DOH Delays Enforcement of New "Up-to-Date" COVID-19 Booster Definition Until Oct. 16th
The Department of Health (DOH) has notified nursing homes and adult care facilities (ACFs) that facilities may continue to treat staff and residents who are eligible for a bivalent COVID-19 booster as up-to-date under the prior definition through Oct. 15, 2022. As previously reported, the Centers for Disease Control and Prevention (CDC) recommended the use of updated COVID-19 bivalent boosters for people ages 12 years and older earlier this month and modified its definition of "up-to-date" with COVID-19 vaccines to reflect the new bivalent boosters. The bivalent boosters were developed to target the Omicron BA.4 and BA.5 variants, helping to combat variants that are more transmissible. The change in the "up-to-date" definition affects quarantine requirements, work exclusion for health care personnel who are exposed to the virus, and routine screening testing of personnel in nursing homes.
In a Dear Administrator Letter (DAL) to nursing homes and ACFs last week, DOH notified providers that it would not enforce the new definition of "up-to-date" in relation to various infection prevention measures through Oct. 15th. After Oct. 15th, the new definition of "up-to-date" will be enforced in connection with routine testing, quarantine, and work exclusion as applicable. DOH noted that nursing homes and ACFs should be continually reviewing the vaccination status of all residents and staff and offering and arranging for booster doses for them. The Department strongly encouraged ongoing outreach to residents and staff and documentation of these efforts.
A similar DAL was sent to hospitals, nursing homes, and ACFs three days later, reiterating much of the information in the prior letter, but also requiring hospitals to offer and administer COVID-19 vaccination to all consenting and eligible patients before discharge to a long term care facility. Further, hospitals were instructed to provide clear documentation to receiving nursing homes and ACFs of the patient’s vaccination status, including the specific vaccine administered, the date administered, whether a second dose needs to be administered, and the time frame for the second dose or booster dose.
Providers should be aware of the following implications of the new up-to-date definition effective on Oct. 16th:
- The new up-to-date definition eliminates the distinction between adults over age 50 and other individuals. In order to be considered "up-to-date," individuals over age 12 must receive a new bivalent booster when at least two months have elapsed since their last booster, whether or not they are over age 50 and have already received a second booster.
- In nursing homes, staff who are not "up-to-date" with their COVID-19 vaccines remain subject to routine screening testing. At this time, based on current COVID-19 community transmission rates in New York State, nursing home staff who are not up-to-date must be tested twice weekly, unless they have recovered from COVID-19 in the past 90 days.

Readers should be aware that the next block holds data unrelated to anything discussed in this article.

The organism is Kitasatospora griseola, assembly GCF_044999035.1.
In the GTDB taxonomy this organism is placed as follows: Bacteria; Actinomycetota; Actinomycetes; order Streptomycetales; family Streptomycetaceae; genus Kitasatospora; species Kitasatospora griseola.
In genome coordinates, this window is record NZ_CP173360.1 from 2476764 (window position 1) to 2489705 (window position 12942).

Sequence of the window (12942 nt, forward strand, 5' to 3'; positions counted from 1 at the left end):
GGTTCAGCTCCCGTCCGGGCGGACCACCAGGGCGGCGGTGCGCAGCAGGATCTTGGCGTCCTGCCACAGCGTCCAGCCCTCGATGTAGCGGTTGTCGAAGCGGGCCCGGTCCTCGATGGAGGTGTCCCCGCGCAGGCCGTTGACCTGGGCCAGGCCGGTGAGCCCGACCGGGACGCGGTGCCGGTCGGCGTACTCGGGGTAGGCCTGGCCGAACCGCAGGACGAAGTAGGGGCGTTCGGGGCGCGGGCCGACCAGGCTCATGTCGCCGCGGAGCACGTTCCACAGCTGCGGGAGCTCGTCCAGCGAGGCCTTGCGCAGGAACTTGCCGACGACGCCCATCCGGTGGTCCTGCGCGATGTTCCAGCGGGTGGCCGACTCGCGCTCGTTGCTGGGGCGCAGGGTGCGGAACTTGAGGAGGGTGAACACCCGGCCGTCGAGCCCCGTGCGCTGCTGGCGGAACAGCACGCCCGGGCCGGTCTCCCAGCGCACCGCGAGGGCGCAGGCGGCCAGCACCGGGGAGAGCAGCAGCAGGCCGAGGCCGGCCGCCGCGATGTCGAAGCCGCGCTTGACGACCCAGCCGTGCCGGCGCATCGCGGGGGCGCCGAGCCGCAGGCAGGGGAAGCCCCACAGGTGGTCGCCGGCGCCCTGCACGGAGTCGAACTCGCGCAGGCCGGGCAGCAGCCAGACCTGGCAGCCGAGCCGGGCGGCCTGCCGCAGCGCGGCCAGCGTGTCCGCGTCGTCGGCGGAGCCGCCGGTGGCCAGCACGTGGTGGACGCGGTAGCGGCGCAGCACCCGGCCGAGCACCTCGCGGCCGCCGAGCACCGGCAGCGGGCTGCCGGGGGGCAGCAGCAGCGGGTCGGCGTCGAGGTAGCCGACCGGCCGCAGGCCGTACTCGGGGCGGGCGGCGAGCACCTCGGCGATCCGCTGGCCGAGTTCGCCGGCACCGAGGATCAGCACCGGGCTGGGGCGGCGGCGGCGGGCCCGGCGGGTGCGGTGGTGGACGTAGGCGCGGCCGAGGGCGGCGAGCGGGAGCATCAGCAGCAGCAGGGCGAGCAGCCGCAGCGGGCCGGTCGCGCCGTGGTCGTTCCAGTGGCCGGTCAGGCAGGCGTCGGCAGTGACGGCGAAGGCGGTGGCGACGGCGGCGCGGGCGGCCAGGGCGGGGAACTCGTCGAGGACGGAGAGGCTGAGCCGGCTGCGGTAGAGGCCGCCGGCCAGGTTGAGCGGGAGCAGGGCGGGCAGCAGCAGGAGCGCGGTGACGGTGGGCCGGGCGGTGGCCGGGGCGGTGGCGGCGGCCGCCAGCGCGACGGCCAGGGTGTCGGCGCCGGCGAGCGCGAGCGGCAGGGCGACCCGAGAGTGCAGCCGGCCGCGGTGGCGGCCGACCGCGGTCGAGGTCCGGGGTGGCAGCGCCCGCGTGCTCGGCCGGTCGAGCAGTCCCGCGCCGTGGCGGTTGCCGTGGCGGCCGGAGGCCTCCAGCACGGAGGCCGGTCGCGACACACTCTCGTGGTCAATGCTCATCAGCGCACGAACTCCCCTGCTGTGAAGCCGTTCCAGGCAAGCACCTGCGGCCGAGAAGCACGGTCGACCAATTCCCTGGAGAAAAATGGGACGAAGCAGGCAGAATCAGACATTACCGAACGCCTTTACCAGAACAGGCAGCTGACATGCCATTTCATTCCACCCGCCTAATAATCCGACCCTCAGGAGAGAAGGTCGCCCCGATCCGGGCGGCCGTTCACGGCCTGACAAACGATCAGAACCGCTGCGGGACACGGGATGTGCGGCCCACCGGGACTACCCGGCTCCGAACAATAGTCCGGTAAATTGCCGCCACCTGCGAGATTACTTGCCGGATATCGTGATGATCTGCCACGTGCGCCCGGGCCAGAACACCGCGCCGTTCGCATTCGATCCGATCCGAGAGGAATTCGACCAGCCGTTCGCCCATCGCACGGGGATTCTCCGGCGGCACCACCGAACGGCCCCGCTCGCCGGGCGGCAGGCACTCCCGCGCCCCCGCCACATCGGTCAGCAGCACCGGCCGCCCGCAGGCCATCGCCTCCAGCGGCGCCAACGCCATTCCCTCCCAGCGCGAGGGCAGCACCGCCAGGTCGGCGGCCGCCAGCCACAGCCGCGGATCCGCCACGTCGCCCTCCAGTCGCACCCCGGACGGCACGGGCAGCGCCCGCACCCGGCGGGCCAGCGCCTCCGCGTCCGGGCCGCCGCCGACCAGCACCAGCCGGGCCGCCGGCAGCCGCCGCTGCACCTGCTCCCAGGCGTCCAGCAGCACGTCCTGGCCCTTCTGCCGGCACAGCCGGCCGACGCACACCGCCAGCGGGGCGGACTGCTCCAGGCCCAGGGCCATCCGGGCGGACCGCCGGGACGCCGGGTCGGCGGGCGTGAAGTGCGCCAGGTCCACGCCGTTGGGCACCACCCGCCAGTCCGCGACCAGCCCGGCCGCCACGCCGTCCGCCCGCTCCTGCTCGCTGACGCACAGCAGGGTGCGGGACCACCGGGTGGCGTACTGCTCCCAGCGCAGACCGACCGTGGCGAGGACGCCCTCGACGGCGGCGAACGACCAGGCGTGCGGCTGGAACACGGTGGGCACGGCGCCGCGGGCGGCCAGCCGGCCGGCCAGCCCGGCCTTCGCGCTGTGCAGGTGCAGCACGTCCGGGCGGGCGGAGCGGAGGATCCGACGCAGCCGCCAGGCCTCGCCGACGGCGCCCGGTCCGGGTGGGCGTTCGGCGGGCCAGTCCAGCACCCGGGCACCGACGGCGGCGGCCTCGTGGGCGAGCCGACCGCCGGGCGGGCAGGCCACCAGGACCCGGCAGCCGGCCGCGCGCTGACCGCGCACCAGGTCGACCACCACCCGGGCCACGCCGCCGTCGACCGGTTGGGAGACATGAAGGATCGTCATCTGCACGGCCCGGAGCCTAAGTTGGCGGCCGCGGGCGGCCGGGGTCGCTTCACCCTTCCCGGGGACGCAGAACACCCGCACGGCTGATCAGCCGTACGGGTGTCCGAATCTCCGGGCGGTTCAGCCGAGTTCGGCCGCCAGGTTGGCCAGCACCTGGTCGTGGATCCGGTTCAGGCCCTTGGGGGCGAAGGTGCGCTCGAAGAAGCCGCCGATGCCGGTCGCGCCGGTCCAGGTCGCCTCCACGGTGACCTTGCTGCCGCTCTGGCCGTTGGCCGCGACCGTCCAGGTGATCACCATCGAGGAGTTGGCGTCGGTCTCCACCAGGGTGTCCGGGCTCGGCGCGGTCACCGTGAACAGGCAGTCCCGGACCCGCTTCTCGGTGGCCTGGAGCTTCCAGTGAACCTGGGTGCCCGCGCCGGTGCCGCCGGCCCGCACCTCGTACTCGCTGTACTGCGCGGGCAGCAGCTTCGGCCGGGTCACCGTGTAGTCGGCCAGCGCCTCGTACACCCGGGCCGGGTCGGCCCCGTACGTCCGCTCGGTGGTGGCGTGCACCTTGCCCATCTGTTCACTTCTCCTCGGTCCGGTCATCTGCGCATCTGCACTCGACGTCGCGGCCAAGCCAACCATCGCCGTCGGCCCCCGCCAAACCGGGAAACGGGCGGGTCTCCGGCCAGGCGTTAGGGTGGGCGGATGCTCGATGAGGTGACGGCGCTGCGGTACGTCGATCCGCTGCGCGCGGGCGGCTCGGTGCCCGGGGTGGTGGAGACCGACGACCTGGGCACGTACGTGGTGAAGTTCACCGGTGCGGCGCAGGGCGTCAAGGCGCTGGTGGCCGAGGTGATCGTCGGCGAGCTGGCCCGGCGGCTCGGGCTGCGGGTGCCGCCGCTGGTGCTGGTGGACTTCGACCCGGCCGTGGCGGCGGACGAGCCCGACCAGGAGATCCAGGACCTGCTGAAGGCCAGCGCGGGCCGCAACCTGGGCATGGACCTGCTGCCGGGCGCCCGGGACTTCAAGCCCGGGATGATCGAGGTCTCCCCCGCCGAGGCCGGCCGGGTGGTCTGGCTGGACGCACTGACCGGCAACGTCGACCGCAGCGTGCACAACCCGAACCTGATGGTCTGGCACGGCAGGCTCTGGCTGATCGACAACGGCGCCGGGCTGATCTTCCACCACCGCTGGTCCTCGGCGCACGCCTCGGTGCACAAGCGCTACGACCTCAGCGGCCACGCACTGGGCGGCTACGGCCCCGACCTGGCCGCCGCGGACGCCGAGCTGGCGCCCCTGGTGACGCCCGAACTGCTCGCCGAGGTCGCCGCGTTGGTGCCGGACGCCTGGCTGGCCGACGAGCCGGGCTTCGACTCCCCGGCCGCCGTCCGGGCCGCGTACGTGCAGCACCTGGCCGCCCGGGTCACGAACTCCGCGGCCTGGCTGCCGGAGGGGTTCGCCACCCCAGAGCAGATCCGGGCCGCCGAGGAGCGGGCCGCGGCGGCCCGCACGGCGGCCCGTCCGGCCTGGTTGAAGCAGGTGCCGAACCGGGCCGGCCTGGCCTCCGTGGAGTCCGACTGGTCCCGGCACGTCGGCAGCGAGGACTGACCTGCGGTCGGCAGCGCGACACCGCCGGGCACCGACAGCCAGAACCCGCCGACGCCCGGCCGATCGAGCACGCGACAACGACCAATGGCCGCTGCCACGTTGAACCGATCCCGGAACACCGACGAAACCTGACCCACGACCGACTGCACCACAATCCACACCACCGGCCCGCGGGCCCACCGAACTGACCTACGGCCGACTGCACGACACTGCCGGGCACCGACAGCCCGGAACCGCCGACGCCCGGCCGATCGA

- In nursing homes, newly admitted residents must be quarantined if they are not up-to-date with their COVID-19 vaccines, unless they have recovered from COVID-19 in the past 90 days. DOH recommends the same for ACFs.
- In ACFs and nursing homes, residents who have been exposed to COVID-19 must be quarantined if they are not up-to-date with their COVID-19 vaccines, unless they have recovered from COVID-19 in the past 90 days.
- In ACFs and nursing homes, health care personnel who are exposed to COVID-19 must be excluded from work if they are not up-to-date with their COVID-19 vaccines, unless the health care provider has activated contingency or crisis workforce capacity strategies.
- Home care and hospice personnel who are exposed to COVID-19 are also subject to work exclusion if they are not up-to-date with their COVID-19 vaccines. Although the recent DALs were not addressed to home care and hospice providers, we believe that DOH will likewise delay enforcement of the new definition for these providers.
- Health care personnel are not required to receive the bivalent booster in order to work in regulated health care settings. They are required to receive only the primary vaccination series (unless they have a medical exemption). However, if they have not received the recommended booster when eligible, they are subject to the additional requirements and restrictions set forth above.
The follow are the relevant guidance documents that set forth these requirements:
- CDC Up-to-Date Definition
- CDC Interim Guidance for Managing Healthcare Personnel with SARS-CoV-2 Infection or Exposure to SARS-CoV-2
- CDC Interim Infection Prevention and Control Recommendations for Healthcare Personnel During the COVID-19 Pandemic
- CDC Interim Infection Prevention and Control Recommendations to Prevent SARS-CoV-2 Spread in Nursing Homes
- CMS QSO-20-38-NH – Nursing Home Testing
In addition to the new DALs, DOH released updated clinical guidance that includes the bivalent boosters. It is available here. The updated DOH information about the screening checklist is here, and the updated screening checklist and consent form is here.
The DALs also reminded providers that the state is entering flu season, and annual influenza vaccination requirements remain in effect. According to the CDC, influenza and COVID-19 vaccines can be administered at the same time.
Contact: Karen Lipson, email@example.com